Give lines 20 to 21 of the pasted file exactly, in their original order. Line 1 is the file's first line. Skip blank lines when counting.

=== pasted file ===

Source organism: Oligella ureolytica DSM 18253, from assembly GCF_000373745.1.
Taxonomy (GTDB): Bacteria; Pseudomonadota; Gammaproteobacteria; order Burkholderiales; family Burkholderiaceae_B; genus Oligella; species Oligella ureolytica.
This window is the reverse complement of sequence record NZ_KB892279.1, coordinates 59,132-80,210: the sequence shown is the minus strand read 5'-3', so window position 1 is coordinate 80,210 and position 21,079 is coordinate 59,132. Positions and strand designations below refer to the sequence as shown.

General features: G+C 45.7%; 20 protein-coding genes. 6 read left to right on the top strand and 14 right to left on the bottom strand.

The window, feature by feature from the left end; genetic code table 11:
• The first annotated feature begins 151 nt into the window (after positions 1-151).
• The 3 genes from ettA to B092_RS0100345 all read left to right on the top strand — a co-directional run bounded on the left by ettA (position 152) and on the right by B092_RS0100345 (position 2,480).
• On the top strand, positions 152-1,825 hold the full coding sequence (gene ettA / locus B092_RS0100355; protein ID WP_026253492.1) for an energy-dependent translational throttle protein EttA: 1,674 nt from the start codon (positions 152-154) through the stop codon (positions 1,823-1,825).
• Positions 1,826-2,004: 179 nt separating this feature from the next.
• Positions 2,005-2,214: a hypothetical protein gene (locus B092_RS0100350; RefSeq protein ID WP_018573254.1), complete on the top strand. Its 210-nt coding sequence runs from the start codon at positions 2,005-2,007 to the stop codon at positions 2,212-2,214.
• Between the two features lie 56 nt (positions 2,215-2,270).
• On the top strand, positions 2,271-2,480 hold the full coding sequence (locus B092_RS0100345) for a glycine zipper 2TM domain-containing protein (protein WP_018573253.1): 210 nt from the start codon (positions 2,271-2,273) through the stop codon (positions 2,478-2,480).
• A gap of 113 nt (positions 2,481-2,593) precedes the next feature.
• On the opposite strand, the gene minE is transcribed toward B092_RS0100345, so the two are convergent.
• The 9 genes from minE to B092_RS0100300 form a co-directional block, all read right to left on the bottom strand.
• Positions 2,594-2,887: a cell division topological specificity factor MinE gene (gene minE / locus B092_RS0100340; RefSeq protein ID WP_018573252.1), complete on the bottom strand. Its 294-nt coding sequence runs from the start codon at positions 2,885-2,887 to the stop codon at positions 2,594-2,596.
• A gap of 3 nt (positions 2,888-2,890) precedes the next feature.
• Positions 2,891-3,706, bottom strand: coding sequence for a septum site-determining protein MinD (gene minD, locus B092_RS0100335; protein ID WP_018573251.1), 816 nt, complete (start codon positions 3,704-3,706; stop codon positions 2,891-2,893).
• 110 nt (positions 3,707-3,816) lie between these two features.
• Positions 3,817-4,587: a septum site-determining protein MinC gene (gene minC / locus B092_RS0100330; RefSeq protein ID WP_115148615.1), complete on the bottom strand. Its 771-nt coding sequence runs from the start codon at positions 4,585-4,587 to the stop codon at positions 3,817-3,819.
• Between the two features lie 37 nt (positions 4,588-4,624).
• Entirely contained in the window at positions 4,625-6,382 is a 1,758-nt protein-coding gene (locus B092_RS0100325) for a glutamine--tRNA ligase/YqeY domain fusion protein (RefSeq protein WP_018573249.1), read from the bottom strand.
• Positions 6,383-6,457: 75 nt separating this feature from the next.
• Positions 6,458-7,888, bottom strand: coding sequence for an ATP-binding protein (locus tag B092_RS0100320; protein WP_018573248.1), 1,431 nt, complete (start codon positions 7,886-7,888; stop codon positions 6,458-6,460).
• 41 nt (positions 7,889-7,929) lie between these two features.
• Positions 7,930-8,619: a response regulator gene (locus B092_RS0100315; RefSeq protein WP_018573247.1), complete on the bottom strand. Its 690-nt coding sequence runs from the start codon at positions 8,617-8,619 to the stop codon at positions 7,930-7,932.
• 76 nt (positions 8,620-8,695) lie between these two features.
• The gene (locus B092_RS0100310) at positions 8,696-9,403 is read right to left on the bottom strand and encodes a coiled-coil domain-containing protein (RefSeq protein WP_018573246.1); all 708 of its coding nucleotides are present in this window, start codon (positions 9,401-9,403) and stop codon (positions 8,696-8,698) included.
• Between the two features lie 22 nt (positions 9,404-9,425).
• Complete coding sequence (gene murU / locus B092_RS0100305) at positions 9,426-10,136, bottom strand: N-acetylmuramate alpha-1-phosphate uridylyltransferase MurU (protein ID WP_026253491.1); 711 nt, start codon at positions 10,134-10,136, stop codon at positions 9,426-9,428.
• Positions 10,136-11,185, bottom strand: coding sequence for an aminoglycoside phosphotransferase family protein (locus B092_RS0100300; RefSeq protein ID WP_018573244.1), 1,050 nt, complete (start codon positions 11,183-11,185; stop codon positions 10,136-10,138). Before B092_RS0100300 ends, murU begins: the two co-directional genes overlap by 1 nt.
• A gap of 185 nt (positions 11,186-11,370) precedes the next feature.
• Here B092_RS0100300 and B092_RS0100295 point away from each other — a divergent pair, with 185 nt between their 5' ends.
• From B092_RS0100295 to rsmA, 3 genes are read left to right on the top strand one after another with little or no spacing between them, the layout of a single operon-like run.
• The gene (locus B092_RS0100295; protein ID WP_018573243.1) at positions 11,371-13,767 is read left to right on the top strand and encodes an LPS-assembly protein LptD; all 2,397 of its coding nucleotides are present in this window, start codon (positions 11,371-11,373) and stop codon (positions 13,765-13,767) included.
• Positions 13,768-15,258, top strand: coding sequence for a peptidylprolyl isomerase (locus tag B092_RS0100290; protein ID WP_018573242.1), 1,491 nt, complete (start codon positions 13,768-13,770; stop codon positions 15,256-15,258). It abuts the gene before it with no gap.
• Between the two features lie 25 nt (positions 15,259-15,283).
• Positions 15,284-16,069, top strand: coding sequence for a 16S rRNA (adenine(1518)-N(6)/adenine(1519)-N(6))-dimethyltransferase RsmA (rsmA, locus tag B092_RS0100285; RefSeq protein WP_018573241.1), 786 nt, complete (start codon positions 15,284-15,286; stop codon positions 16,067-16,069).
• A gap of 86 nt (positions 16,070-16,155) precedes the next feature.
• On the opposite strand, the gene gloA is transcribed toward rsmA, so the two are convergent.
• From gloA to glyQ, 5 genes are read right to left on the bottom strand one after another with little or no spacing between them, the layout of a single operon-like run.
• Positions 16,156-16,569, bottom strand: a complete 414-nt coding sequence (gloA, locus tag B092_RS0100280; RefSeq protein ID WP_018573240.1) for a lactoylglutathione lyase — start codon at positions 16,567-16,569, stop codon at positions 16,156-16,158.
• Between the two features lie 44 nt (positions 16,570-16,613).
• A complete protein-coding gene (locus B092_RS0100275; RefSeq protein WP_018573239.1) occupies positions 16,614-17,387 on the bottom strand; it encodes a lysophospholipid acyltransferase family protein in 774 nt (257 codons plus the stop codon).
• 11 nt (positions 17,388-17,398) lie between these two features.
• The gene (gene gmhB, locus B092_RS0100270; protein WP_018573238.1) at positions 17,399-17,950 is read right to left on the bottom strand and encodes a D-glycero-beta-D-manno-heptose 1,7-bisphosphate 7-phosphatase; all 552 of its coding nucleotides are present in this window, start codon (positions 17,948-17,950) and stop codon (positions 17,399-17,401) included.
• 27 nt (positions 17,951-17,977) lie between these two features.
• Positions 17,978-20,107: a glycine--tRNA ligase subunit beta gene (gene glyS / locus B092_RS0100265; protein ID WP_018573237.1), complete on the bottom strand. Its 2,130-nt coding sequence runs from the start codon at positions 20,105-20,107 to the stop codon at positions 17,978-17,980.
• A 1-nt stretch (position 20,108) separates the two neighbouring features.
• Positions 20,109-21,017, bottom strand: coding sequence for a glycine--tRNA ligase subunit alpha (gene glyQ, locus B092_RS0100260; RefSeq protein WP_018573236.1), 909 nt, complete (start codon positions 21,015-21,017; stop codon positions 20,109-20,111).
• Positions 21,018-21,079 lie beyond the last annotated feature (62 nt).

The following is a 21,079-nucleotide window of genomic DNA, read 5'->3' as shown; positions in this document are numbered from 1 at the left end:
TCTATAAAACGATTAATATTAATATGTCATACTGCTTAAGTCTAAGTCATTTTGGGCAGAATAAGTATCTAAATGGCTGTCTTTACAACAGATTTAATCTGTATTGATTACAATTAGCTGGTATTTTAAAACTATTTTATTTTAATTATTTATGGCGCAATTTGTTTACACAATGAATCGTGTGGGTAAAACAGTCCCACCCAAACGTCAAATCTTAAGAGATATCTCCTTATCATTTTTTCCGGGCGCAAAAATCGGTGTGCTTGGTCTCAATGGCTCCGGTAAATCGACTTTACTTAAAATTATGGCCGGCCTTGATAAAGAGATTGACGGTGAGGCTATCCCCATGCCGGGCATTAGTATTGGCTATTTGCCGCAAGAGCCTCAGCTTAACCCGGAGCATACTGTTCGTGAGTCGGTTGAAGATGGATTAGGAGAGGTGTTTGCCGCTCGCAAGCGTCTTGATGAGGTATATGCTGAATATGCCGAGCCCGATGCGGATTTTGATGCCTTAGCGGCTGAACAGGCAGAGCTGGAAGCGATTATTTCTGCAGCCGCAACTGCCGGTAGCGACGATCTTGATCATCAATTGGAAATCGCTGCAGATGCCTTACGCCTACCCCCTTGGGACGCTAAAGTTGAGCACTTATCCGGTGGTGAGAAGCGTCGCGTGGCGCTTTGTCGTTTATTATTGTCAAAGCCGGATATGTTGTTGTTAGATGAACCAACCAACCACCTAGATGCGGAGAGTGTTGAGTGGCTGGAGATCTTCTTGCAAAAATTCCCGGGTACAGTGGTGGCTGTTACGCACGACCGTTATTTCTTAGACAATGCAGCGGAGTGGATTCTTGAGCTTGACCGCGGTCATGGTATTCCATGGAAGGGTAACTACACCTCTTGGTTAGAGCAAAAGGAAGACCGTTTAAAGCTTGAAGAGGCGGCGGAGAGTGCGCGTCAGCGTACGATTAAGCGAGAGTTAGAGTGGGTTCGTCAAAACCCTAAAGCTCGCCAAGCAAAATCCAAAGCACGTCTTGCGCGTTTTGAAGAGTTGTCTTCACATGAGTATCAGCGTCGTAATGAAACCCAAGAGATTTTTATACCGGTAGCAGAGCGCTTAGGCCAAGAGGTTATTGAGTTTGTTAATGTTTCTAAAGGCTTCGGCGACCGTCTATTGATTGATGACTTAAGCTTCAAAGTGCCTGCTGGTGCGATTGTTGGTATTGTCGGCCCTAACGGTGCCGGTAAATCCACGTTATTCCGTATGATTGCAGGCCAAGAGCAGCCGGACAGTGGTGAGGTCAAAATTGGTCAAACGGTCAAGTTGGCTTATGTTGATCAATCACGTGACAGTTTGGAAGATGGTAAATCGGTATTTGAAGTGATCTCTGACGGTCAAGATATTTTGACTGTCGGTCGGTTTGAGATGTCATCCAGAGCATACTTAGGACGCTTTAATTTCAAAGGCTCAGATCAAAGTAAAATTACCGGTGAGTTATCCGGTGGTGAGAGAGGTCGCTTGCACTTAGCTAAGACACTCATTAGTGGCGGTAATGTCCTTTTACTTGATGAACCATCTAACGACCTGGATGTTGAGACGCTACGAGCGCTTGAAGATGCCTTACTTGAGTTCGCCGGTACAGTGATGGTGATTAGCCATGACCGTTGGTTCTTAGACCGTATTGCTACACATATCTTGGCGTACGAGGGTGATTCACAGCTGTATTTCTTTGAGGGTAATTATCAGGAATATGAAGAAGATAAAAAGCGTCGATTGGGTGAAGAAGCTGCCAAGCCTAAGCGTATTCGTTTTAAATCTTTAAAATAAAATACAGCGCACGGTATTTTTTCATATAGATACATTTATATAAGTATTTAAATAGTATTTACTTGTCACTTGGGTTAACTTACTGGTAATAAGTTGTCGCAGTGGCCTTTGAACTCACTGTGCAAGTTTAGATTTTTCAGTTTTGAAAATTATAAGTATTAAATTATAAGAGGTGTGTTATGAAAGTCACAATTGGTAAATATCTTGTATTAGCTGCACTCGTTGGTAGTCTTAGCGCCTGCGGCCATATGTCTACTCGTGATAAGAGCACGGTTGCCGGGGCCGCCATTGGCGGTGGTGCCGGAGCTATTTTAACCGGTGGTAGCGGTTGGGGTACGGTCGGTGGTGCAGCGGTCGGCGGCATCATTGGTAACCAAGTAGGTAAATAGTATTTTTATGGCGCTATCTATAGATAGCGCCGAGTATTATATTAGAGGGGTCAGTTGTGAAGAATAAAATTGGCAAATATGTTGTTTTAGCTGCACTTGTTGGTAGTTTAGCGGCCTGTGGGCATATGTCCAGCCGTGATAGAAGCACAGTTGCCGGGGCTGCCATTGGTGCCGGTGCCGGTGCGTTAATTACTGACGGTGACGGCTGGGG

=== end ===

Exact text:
• Positions 3,817-4,587: a septum site-determining protein MinC gene (gene minC / locus B092_RS0100330; RefSeq protein ID WP_115148615.1), complete on the bottom strand. Its 771-nt coding sequence runs from the start codon at positions 4,585-4,587 to the stop codon at positions 3,817-3,819.
• Between the two features lie 37 nt (positions 4,588-4,624).